STEVENS PASS -- If the snow doesn't stop them, the government shutdown just might.
The last of this year's Pacific Crest Trail through-hikers are facing tough challenges as they try to finish their 2,600-mile journey from Mexico to Canada.
Most were forced off the trail after a storm dumped several feet of snow in higher elevations of the Cascades last week. Some are walking to the Canadian border along highways in North Central Washington.
A few hardy hikers still are hoping to tackle the last section of trail to the border. About two dozen or so people were hanging out in the Winthrop area Monday, waiting for the snow to melt enough to continue.
Trail angels -- people who live near the trail and offer support to hikers -- estimate there are probably about 100 hikers still in the region either hoping to finish or trying to decide whether to finish their hike before winter sets in for good.
"They're a pretty determined bunch," said Andrea Dinsmore, a trail angel who lives west of Stevens Pass in Snohomish County.
After a storm early last week dumped several feet of snow in the Cascades, at least four through-hikers became lost and had to be found by search-and-rescue teams.
By late last week, Dinsmore had almost two dozen PCT hikers staying at her home. Several of them had made attempts to get back on the trail but were turned back by deep snow.
But snowy conditions aren't all that's stopping hikers this month. Some who were lucky or hardy enough to make it through the snow to Stehekin were stopped by park rangers barring them from continuing down the trail where it enters the National Park Service.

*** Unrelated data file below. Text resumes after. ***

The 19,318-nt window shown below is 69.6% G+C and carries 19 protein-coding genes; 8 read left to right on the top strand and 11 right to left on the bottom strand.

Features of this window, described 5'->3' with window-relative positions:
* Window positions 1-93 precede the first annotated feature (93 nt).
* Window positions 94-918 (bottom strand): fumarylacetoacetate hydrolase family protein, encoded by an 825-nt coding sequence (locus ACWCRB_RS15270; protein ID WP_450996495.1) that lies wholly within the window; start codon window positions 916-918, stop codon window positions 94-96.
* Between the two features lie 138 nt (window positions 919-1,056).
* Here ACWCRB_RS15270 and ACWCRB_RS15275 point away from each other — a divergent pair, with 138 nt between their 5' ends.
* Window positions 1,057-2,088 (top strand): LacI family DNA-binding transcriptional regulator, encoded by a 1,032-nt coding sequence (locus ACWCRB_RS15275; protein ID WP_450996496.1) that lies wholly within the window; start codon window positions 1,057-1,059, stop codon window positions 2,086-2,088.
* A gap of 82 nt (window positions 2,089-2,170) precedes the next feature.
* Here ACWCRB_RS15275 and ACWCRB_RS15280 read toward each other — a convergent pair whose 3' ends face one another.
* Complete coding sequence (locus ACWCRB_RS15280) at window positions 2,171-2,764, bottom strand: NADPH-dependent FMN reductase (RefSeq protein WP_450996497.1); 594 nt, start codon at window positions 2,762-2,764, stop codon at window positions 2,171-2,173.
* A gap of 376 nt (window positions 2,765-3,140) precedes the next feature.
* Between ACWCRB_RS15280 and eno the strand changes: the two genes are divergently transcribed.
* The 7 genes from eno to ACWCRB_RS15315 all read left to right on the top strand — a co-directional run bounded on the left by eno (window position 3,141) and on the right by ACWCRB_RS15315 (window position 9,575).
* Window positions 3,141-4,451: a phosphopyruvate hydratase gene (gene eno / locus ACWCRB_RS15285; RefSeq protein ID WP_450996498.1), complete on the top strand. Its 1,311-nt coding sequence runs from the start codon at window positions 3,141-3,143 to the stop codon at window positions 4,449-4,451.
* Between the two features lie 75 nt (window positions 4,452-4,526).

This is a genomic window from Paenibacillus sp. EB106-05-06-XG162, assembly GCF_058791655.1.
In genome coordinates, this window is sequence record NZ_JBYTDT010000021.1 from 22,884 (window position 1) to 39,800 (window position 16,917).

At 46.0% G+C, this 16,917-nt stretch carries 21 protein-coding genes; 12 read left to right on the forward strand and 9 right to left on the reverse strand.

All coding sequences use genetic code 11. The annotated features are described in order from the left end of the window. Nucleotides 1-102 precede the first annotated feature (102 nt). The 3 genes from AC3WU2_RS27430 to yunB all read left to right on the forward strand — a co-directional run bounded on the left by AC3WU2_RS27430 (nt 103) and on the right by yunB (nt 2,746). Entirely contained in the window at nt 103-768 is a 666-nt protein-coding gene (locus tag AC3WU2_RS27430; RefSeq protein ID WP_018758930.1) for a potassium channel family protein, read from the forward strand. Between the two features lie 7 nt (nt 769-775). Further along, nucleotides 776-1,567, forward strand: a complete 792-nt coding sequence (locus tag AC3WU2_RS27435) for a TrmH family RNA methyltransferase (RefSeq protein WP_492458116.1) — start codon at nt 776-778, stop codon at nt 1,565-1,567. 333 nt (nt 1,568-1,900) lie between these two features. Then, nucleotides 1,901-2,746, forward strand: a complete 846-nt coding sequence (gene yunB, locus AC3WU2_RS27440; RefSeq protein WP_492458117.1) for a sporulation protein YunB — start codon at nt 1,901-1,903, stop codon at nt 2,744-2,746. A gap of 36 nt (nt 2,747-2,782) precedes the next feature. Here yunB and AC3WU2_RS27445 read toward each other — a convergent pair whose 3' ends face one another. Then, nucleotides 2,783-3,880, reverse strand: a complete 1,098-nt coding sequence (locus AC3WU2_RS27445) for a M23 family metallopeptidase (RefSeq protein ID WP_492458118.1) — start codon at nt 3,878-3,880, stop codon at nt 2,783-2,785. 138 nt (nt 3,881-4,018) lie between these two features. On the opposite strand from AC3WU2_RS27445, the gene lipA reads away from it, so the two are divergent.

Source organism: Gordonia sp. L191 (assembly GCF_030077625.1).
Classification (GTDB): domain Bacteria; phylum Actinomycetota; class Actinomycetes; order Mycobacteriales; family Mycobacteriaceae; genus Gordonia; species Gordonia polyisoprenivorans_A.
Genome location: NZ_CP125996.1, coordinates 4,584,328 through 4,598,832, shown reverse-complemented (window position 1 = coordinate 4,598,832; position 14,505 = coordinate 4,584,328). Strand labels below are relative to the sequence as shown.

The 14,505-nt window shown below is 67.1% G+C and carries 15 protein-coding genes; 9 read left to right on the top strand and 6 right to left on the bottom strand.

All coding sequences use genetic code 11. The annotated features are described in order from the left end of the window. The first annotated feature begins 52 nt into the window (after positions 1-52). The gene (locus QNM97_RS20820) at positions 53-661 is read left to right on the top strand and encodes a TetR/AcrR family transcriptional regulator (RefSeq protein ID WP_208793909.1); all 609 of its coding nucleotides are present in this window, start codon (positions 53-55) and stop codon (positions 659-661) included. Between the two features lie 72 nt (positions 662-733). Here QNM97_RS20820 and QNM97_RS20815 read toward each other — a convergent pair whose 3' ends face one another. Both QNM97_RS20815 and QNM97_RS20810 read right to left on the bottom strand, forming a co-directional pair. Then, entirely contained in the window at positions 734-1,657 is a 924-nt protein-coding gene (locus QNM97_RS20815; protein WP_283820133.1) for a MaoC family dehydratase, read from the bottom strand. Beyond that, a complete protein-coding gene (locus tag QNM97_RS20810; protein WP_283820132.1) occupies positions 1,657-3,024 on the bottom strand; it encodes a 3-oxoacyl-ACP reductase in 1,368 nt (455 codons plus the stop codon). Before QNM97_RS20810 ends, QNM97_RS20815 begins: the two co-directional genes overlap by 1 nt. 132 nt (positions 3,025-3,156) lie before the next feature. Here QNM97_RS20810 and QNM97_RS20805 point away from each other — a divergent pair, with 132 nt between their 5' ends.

The trail section that crosses through North Cascades National Park is closed -- along with all national park lands -- because of the government shutdown.
Wisconsin hiker Robin Grapa was stopped first by snow and then by park rangers. She and her hiking partner initially made it through the snow-covered trail beyond Stevens Pass and the park rangers at Stehekin. But by the time they reached the Winthrop area last week, the storm had covered the trail with three feet of snow. Six miles beyond Rainy Pass, they and a group of other hikers turned back after encountering a snow drift that was chest deep.
"Some of the ridge lines dropped straight down and the trail was slippery," Grapa said Monday, speaking by phone from a hotel room in Oregon. "If one of us lost our footing, there would be nothing to stop us from falling a long way."
They were just 50 miles from the end of the trail.
Not to be deterred from reaching Canada, they decided on an alternate route. They walked along Highway 20 to the less snowy Ross Lake Trail, which would also take them to Canada.
But at the trailhead, they were met by a park ranger ,who turned them away.
"It was heartbreaking," Grapa said.
While some still are hoping to resume their hike from Winthrop if the snow melts, Grapa said she's done. She plans to come back next summer to finish the route.